/// A helper function to create a hyperlink
let ( => ) title href =
    A [HRef href] -< [Text title]

Now you could define the home page in your sitelet as:

/// The pages of this website.
module Pages =

    /// The home page.
    let HomePage : Content<Action> =
        Template "Home" <| fun ctx ->
            [
                H1 [Text "Welcome to our site!"]
                "Let us know how we can contact you" => ctx.Link Action.Contact
                ]
    ...

Once all your pages are defined, you can create a sitelet to represent your website. Here you are combining three smaller sitelets:

let EntireSite =

    // A simple sitelet for the home page, available at the root of the application.
    let home =
        Sitelet.Content "/" Action.Home Pages.HomePage

    // An automatically inferred sitelet created for the basic parts of the application.
    let basic =
        Sitelet.Infer <| fun action ->
            match action with
            | Action.Contact -> Pages.ContactPage
            | Action.Echo param -> Pages.EchoPage param
            | Action.Login action -> Pages.LoginPage action
            | Action.Logout ->
                // Logout user and redirect to home
                UserSession.Logout ()
                Content.Redirect Action.Home
            | Action.Home -> Content.Redirect Action.Home
            | Action.Protected -> Content.ServerError

    // A sitelet for the protected content that requires users to log in first.
    let authenticated =
        let filter : Sitelet.Filter<Action> =
            {
                VerifyUser = fun _ -> true
                LoginRedirect = Some >> Action.Login
            }

        Sitelet.Protect filter
            <| Sitelet.Content "/protected" Action.Protected Pages.ProtectedPage

    // Compose the above sitelets into a larger one.
    Sitelet.Sum
        [
            home
            authenticated
            basic
        ]

With the above sitelet, all you need is to annotate it as a sitelet and, voila, your site can be served from an ASP.NET-based web container (you get the necessary Web.Config changes in the WebSharper Visual Studio template):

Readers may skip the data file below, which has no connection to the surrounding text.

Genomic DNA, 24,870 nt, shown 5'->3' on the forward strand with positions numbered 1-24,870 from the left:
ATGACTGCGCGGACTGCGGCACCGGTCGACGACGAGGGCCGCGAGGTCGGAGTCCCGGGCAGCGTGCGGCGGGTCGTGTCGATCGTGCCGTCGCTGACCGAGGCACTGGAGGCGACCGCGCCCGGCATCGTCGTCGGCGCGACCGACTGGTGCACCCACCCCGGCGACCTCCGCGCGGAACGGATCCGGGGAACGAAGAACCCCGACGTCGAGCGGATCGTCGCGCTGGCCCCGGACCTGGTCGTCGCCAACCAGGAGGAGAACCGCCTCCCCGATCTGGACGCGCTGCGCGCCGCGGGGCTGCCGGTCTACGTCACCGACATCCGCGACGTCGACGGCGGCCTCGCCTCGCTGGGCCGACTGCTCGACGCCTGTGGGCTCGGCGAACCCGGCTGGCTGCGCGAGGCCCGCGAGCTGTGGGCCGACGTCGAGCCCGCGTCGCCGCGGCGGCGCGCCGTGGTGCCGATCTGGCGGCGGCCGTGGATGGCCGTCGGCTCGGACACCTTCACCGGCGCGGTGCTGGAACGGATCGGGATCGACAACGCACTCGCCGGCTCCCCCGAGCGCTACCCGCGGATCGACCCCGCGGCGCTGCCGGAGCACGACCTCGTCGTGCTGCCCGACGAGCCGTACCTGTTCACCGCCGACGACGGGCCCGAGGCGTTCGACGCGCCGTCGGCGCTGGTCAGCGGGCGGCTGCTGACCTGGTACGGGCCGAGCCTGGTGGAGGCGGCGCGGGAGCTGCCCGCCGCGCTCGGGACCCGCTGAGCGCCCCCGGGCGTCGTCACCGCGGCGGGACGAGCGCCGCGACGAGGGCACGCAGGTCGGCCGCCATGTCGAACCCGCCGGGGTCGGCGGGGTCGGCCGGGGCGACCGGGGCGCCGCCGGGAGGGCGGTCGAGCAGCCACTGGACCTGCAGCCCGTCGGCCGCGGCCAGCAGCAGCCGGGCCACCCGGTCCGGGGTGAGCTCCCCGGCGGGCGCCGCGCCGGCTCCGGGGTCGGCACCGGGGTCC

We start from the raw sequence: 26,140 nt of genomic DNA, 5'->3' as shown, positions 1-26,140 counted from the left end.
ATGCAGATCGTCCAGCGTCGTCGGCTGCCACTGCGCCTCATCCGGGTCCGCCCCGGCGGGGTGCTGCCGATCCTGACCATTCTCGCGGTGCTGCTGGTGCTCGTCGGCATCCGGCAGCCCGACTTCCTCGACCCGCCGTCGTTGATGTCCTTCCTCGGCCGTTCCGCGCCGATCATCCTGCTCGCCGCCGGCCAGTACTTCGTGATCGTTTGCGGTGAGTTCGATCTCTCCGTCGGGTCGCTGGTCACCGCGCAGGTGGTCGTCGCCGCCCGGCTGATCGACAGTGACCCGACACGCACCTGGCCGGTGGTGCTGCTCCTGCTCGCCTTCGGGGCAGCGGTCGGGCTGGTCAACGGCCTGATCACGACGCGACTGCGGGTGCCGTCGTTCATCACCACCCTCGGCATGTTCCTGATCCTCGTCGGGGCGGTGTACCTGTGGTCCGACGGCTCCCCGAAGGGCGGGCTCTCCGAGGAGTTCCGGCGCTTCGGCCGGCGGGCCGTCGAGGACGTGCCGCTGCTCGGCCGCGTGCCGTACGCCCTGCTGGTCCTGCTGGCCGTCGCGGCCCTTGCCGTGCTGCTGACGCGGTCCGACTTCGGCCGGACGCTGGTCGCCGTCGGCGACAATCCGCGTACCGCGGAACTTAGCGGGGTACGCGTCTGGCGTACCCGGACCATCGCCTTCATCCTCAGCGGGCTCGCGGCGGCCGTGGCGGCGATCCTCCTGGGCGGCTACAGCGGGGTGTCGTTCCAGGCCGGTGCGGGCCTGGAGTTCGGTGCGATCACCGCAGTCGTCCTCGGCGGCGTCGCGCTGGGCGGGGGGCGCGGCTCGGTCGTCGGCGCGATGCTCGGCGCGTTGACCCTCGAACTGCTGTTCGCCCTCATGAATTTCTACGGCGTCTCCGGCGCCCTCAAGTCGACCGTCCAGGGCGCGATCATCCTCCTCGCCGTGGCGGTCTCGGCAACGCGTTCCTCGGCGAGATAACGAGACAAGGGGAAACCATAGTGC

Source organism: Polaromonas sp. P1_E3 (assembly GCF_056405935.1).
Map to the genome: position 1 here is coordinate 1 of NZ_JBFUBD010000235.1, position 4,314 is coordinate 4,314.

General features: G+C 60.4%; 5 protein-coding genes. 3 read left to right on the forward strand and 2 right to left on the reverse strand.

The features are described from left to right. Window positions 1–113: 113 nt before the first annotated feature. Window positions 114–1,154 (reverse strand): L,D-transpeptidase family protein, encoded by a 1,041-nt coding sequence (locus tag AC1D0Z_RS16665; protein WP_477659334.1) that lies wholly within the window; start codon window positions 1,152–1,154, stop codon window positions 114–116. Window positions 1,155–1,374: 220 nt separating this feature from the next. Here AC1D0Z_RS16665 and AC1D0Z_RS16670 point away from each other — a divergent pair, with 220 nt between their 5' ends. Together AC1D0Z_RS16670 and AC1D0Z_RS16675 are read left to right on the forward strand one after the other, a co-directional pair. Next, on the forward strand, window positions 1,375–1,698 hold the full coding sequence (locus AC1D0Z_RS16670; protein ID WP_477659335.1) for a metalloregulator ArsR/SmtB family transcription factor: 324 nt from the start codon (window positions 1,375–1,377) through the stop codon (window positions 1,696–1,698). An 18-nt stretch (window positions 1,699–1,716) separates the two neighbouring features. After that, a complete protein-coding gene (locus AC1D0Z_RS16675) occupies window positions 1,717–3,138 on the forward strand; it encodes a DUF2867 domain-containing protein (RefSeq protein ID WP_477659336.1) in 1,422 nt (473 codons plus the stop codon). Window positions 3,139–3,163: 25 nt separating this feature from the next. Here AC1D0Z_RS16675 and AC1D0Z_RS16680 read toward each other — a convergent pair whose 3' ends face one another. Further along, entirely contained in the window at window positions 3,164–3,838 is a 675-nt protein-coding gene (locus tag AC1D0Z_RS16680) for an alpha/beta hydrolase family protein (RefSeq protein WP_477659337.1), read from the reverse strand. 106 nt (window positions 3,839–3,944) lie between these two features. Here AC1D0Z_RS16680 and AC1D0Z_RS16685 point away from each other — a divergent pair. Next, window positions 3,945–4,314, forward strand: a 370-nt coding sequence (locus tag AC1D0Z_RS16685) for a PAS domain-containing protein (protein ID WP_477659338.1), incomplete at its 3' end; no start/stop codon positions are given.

/// Expose the main sitelet so it can be served.
/// This needs an IWebsite type and an assembly level annotation.
type SampleWebsite() =
    interface IWebsite<SampleSite.Action> with
        member this.Sitelet = EntireSite
        member this.Actions = []

[<assembly: WebsiteAttribute(typeof<SampleWebsite>)>]
do ()

Formlets – composing first-class type-safe forms

Formlets, a recent formalism from academia, have been an integral part of WebSharper, one of the first frameworks to implement them. Formlets represent first-class, type-safe, composable data forms, much different from the less strictly-typed approaches you may have been using with ASP.NET or other web frameworks. The WebSharper implementation also includes dependent formlets, where one part of the formlet depends on another such as on a dropdown box with multiple options or values entered in an input box; and flowlets, a custom layout that renders each formlet step in a formlet computation expression, a monadic construct in F#, in a wizard-like sequence.

Here is a simple input formlet returning a string value with various enhancements applied incrementally:

let nameF =
    Controls.Input ""
    |> Validator.IsNotEmpty "Empty name not allowed"
    |> Enhance.WithValidationIcon
    |> Enhance.WithTextLabel "Name"